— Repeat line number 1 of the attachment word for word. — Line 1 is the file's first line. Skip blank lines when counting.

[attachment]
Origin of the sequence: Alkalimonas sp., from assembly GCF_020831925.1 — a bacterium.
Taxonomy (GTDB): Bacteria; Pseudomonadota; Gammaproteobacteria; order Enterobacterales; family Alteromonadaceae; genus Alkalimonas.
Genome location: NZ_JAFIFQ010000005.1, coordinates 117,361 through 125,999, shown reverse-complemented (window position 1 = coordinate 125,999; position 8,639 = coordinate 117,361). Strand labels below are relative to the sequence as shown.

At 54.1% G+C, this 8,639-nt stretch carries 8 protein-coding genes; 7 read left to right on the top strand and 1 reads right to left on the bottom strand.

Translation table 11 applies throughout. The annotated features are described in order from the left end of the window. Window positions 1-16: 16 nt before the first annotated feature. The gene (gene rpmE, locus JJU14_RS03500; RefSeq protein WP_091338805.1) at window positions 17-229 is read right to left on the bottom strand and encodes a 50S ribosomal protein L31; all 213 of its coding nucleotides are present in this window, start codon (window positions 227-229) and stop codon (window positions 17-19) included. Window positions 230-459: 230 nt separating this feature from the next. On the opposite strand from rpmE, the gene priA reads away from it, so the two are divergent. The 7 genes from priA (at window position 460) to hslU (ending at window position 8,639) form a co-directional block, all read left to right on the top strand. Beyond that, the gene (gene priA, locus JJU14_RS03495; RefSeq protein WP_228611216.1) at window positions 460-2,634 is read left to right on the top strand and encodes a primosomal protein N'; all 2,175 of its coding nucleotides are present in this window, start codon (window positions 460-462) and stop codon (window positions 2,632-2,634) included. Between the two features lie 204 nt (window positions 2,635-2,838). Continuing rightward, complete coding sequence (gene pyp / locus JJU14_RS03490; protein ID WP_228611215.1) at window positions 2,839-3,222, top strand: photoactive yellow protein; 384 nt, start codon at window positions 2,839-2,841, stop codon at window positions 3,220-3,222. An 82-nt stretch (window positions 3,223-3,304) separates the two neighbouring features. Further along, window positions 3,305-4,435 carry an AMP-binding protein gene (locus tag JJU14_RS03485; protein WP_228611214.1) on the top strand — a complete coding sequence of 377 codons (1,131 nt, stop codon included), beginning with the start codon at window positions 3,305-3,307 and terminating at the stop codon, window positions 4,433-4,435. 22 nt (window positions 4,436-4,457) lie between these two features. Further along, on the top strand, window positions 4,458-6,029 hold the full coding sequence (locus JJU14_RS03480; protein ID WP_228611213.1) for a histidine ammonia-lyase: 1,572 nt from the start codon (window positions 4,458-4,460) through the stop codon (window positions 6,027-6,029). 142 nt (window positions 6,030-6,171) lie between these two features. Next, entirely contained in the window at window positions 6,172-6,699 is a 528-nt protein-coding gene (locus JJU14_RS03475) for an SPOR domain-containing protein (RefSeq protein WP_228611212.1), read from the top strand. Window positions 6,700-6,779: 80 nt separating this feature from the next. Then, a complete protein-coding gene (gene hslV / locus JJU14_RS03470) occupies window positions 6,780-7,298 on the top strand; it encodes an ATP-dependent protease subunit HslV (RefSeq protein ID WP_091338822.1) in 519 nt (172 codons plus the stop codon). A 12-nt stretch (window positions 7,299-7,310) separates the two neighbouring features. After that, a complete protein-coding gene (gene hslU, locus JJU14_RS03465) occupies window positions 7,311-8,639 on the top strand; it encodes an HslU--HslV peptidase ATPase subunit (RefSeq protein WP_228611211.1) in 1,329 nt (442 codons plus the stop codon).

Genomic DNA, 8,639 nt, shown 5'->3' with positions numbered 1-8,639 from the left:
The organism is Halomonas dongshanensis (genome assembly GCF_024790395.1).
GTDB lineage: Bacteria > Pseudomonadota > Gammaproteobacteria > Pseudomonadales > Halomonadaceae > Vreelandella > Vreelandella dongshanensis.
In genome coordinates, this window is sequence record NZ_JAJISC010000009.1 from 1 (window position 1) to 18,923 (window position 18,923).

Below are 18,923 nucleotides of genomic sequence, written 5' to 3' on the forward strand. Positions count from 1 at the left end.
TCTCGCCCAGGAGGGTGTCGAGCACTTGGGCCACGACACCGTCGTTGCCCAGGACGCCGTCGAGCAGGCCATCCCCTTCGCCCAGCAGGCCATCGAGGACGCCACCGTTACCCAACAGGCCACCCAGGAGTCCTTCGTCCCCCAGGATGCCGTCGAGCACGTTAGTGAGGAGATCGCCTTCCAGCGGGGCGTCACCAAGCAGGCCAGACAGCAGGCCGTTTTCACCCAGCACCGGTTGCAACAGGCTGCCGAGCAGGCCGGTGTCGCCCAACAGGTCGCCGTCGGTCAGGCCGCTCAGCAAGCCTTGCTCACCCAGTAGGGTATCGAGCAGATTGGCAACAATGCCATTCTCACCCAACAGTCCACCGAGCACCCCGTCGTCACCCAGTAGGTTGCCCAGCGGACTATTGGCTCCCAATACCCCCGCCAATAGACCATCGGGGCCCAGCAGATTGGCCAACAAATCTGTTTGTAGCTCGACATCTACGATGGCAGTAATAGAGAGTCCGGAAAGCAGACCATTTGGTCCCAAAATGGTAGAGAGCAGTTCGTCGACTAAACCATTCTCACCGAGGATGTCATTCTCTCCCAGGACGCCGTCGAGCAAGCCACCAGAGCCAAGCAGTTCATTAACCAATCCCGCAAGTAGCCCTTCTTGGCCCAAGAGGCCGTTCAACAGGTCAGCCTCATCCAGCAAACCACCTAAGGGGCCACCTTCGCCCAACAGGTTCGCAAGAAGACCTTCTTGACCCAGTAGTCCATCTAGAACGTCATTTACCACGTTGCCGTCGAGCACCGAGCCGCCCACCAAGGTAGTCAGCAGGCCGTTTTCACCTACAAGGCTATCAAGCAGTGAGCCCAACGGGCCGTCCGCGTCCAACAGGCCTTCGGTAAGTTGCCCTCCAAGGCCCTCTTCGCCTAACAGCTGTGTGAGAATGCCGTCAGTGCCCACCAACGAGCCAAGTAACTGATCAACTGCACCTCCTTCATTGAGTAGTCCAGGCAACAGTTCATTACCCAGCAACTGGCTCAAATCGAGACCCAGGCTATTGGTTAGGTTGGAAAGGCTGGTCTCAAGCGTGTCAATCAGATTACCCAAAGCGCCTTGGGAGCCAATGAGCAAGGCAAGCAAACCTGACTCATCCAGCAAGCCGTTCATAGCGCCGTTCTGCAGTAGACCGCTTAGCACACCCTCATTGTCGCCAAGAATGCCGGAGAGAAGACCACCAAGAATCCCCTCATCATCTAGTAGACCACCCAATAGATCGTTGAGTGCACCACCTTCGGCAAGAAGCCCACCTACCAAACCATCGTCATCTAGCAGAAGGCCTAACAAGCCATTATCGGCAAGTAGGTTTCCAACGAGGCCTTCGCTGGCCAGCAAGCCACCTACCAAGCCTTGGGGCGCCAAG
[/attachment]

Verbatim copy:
Origin of the sequence: Alkalimonas sp., from assembly GCF_020831925.1 — a bacterium.